A stored procedure for deleting the row using both values can be similar to the following script (included in the sample files as \Ch11\AdvWorks\Queries\Sample15.sql).
CREATE PROCEDURE Sales.SalesReason_DeleteChecked @SalesReasonId int, @CheckStamp bigint, @DeletedRecords int=null OUTPUT AS BEGIN DELETE Sales.SalesReason WHERE SalesReasonID=@SalesReasonId AND cast(LastVersion as bigint)=@CheckStamp SET @DeletedRecords=@@ROWCOUNT END
You can now test the stored procedure.
Under the AdventureWorks database, expand the Programmability node.
On the Stored Procedures node, right-click and select Refresh.
On the Sales.SalesReason_DeleteChecked stored procedure, right-click and select Execute Stored Procedure
A new window will appear that asks for the stored procedures parameters. Check the Pass Null Value box for the @DeletedRecords parameter, and enter the appropriate values for the others.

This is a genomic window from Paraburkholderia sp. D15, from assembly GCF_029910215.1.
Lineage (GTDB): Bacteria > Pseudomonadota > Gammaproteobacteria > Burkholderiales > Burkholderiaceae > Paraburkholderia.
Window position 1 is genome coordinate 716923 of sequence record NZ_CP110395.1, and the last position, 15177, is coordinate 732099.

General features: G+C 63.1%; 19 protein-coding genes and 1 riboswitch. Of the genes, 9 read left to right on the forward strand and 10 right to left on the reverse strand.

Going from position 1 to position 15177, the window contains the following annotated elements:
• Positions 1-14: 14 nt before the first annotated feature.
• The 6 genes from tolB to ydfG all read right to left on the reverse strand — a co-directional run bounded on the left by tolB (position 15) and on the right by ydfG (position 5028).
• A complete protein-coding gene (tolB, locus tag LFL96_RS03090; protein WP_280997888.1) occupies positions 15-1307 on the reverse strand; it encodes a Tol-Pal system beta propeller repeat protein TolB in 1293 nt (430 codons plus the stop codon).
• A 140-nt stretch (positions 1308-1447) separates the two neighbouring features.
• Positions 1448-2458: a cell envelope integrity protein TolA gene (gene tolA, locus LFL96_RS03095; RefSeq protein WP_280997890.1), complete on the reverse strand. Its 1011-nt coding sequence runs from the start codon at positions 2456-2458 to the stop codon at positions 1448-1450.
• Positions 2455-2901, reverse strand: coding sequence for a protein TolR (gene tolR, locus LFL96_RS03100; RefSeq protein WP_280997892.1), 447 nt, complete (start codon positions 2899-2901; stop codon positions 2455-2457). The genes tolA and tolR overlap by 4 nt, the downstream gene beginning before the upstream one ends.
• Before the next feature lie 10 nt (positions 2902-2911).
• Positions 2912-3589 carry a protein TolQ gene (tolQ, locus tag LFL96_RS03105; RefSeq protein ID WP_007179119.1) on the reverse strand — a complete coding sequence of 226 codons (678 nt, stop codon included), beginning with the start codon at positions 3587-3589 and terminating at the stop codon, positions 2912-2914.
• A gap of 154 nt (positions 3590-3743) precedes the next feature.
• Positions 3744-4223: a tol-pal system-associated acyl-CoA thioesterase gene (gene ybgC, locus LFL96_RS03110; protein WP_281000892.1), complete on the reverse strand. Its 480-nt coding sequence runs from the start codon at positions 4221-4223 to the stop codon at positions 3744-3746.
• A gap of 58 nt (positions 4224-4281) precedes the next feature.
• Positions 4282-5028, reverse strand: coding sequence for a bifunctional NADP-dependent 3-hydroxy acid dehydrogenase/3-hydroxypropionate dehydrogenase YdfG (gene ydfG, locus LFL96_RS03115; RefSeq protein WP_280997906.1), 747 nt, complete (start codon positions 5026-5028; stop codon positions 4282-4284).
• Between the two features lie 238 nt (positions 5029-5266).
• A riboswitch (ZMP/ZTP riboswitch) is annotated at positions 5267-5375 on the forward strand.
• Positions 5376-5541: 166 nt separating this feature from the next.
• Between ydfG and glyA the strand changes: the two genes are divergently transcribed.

A script will be created similar to the following (included in the sample files as \Ch11\AdvWorks\Queries\Sample16.sql):
USE [AdventureWorks] GO DECLARE @return_value int, @DeletedRecords int EXEC @return_value = [Sales].[SalesReason_DeleteChecked] @SalesReasonId = 11, @CheckStamp = 3001, @DeletedRecords = @DeletedRecords OUTPUT SELECT @DeletedRecords AS N'@DeletedRecords' SELECT 'Return Value' = @return_value GO
The script will return the following results:
Execute the insert script to insert the Test reason again and retrieve the new values. Note these values for use in Step 12 below.
On the Sales.SalesReason table, right-click and select Open Table.
Locate the last row just added and change the ReasonType value. Move the cursor to update the row.
Execute the stored procedure with the new Id and Timestamp that you previously obtained in Step 9 from this new row. Do not retrieve the values once the row has been modified.
You will obtain a zero value in @DeletedRecords since the row was updated after you received the Timestamp value. The Timestamp column is updated automatically each time a row is modified.
Starting with SQL Server 2000, a new datatype is available to manage optimistic concurrency. The unique identifier column contains a global unique identifier (GUID), and this column is very useful when synchronizing information with the same structure between different databases and even different servers.